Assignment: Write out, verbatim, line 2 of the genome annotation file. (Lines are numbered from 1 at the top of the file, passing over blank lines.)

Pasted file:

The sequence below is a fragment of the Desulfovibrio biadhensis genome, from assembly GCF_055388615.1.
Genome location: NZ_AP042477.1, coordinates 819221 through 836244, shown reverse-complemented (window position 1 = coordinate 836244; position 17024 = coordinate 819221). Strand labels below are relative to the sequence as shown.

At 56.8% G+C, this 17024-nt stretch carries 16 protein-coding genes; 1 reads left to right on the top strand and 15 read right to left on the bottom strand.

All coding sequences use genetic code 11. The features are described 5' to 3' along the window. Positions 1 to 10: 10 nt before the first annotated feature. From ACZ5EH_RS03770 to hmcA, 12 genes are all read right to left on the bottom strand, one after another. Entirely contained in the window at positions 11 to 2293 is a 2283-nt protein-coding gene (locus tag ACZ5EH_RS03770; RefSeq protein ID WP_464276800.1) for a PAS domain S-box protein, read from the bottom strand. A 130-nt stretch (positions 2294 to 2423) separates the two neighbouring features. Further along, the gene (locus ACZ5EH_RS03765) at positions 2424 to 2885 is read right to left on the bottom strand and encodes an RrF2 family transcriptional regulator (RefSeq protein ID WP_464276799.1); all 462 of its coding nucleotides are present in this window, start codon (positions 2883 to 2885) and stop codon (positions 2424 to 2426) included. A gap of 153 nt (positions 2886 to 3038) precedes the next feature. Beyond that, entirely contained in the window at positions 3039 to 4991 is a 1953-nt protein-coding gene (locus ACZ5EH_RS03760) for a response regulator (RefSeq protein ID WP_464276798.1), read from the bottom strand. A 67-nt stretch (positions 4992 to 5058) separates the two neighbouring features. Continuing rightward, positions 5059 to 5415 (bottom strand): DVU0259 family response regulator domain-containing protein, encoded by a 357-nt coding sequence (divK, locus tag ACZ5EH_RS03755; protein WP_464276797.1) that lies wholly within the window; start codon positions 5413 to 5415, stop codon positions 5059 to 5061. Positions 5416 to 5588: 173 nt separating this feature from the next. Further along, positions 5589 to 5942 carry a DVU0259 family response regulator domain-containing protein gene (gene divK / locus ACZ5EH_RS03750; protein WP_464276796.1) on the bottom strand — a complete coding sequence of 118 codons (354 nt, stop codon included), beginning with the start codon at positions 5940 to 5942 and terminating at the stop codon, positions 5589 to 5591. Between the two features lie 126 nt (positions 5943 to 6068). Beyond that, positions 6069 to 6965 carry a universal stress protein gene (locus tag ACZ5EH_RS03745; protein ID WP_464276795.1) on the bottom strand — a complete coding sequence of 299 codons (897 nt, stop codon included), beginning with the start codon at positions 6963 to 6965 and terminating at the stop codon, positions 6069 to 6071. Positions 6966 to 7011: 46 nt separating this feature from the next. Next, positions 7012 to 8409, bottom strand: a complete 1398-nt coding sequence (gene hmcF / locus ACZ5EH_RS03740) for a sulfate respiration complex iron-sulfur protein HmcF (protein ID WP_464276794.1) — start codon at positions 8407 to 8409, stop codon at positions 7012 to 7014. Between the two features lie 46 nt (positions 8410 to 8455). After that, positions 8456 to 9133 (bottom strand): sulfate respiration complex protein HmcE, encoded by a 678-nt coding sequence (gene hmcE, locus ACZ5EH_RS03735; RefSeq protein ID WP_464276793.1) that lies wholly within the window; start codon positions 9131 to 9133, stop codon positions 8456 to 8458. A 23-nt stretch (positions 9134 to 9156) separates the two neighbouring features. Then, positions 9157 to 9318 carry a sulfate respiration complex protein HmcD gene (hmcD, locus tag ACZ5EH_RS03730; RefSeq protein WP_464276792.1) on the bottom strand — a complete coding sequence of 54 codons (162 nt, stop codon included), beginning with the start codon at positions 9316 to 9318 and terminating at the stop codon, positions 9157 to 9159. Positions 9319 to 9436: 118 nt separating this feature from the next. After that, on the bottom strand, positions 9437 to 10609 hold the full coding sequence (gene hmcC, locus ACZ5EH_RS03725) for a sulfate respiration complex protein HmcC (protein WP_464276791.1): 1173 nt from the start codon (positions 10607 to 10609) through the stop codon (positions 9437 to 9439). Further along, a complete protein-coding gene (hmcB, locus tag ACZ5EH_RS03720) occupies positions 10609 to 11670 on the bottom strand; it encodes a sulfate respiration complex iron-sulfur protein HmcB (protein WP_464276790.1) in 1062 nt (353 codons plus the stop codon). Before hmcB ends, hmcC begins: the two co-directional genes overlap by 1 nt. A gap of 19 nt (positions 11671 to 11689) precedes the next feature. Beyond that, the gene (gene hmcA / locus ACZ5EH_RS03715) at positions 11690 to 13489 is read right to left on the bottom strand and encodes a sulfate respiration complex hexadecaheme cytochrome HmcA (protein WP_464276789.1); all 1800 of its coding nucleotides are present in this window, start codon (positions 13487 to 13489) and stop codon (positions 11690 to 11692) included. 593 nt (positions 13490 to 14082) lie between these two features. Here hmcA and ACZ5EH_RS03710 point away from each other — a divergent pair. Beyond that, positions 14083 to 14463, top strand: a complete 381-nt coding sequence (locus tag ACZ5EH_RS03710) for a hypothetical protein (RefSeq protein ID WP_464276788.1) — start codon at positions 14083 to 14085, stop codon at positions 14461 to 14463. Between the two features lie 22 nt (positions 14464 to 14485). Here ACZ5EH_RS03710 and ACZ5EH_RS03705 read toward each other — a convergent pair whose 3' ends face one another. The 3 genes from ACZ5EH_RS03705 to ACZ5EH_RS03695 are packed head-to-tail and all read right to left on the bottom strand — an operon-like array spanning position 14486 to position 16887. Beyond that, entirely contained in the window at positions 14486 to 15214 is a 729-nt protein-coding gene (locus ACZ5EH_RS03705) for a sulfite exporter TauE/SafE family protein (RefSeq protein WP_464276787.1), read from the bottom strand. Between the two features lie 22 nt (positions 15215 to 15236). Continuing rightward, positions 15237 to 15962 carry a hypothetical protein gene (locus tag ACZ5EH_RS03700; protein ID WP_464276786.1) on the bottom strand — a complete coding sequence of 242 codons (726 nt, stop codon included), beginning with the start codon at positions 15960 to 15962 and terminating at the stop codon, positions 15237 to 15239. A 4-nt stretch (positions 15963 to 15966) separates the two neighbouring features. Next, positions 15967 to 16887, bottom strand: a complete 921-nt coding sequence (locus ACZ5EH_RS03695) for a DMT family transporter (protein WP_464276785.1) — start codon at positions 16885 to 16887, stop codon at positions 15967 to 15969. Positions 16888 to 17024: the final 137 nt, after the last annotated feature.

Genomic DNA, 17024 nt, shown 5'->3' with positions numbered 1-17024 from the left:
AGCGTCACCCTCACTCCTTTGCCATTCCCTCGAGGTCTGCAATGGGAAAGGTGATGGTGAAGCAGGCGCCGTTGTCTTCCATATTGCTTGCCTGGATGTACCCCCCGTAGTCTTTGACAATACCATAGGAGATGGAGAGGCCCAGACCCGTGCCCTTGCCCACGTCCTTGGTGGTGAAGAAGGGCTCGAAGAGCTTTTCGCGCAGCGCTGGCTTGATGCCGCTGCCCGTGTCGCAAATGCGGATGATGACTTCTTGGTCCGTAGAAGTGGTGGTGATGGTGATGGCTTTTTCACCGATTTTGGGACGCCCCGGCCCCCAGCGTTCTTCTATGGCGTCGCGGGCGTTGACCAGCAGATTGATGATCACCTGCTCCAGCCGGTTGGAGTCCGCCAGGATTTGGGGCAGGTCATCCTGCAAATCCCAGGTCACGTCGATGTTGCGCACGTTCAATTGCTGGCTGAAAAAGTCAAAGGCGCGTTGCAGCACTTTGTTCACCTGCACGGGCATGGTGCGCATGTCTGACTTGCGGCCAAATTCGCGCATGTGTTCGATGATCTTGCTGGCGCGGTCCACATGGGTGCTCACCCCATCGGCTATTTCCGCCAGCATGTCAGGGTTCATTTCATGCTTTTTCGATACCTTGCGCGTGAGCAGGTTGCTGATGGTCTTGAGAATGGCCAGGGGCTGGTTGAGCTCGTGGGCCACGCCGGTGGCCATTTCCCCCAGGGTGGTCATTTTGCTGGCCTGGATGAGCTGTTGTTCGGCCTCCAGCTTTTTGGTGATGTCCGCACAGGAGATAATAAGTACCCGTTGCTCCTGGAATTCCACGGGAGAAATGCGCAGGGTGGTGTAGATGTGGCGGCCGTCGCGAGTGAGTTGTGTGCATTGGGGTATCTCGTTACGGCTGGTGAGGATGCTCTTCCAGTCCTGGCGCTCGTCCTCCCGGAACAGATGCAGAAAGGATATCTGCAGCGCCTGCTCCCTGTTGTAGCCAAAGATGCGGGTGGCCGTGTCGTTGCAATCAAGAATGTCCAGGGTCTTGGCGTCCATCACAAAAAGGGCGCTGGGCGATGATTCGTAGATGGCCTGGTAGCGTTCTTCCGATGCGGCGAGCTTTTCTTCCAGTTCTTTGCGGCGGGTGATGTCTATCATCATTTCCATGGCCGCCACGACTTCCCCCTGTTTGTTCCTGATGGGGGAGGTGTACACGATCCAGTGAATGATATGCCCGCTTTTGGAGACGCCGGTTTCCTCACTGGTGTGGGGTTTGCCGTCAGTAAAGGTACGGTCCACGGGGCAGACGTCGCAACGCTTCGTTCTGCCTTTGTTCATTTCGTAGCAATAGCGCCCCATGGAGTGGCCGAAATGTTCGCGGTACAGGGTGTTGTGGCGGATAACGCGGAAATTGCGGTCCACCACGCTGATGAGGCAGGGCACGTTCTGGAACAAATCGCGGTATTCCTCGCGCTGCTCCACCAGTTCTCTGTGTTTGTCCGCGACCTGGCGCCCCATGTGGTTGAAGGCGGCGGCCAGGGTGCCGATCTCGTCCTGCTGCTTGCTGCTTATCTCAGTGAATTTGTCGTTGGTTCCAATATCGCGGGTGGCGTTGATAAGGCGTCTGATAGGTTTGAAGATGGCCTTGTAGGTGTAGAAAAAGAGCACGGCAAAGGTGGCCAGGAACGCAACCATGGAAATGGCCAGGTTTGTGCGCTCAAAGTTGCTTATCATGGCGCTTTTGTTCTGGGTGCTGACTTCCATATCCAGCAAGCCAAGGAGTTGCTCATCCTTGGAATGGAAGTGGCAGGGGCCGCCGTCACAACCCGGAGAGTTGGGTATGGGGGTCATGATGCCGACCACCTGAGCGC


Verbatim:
Genome location: NZ_AP042477.1, coordinates 819221 through 836244, shown reverse-complemented (window position 1 = coordinate 836244; position 17024 = coordinate 819221). Strand labels below are relative to the sequence as shown.